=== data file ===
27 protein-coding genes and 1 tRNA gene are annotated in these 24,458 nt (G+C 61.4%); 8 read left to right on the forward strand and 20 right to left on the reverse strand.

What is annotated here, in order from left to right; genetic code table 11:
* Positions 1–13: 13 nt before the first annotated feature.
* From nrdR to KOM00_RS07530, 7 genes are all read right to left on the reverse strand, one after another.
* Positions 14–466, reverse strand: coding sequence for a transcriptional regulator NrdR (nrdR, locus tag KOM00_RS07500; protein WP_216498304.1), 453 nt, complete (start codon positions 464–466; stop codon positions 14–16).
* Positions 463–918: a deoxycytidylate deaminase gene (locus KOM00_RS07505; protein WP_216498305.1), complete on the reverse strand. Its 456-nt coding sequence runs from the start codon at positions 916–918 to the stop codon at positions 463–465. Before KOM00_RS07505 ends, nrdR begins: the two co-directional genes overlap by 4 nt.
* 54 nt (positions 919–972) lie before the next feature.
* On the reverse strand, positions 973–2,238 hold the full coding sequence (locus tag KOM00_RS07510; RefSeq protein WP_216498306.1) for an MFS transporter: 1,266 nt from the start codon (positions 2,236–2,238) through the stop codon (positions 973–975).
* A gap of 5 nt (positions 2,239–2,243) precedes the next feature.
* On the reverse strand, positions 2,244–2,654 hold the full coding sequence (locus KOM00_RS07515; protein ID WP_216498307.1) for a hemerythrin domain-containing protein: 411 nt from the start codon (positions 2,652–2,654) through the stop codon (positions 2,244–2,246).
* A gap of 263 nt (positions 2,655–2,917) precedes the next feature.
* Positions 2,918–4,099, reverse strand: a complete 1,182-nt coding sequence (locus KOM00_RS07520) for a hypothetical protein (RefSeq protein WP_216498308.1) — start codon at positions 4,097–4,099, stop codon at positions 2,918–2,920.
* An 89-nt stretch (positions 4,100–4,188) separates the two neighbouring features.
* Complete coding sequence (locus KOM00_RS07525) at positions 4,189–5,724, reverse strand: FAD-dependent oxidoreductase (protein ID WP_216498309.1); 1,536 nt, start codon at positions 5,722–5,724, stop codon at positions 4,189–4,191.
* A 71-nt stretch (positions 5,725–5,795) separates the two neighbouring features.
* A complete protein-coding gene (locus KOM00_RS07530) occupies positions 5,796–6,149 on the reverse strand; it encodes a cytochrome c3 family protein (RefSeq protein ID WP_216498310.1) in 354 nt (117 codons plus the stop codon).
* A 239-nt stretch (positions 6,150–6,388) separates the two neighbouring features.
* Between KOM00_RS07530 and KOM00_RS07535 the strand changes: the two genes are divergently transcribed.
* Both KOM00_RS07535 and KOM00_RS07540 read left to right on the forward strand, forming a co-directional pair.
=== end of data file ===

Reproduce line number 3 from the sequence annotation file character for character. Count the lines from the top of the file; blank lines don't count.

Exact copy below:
* Positions 1–13: 13 nt before the first annotated feature.